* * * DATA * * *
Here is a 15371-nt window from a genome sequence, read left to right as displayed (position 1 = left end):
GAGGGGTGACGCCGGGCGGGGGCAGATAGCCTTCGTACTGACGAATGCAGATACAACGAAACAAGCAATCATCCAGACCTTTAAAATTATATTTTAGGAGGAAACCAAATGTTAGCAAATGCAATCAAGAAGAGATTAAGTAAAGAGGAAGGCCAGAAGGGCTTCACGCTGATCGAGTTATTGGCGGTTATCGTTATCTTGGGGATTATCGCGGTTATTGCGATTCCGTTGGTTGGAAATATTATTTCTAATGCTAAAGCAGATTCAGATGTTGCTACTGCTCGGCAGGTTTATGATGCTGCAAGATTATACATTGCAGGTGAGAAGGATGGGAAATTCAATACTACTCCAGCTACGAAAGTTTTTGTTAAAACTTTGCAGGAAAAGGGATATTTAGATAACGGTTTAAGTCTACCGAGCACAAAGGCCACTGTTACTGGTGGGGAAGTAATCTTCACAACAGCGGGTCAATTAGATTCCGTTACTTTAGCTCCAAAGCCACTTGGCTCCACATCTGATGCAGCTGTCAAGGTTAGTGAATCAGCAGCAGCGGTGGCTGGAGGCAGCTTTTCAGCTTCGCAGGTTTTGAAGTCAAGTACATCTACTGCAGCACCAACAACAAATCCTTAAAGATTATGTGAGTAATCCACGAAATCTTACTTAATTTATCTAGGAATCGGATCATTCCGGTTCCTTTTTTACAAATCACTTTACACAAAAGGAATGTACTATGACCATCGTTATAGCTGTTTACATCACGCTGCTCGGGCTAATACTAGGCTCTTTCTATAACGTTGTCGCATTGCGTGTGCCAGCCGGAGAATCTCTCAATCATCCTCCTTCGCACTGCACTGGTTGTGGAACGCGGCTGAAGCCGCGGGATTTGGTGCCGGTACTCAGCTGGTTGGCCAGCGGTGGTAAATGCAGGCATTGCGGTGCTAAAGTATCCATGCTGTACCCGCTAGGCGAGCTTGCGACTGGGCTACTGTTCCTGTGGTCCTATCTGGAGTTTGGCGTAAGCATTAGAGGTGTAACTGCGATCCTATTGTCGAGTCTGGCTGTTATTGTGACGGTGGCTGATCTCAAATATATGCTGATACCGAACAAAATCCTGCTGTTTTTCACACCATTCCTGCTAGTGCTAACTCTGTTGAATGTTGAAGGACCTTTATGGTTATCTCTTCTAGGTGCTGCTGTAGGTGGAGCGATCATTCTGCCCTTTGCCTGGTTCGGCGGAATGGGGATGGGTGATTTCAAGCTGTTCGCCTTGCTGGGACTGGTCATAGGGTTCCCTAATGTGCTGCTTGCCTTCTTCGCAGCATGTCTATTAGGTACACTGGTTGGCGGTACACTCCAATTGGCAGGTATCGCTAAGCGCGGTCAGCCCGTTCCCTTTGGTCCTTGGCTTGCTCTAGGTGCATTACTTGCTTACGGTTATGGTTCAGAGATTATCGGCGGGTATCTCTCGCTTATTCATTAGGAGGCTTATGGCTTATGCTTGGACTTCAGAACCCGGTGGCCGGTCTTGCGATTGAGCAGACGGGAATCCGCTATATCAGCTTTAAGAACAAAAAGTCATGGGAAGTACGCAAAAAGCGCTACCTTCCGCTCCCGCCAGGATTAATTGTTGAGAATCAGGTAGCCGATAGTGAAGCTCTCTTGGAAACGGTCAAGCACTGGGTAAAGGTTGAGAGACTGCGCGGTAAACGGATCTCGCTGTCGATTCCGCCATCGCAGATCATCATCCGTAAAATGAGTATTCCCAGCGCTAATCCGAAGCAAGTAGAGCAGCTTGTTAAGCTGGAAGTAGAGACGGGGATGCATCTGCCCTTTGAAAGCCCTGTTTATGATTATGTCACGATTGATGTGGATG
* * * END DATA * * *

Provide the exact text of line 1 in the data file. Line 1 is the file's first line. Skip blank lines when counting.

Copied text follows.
Here is a 15371-nt window from a genome sequence, read left to right as displayed (position 1 = left end):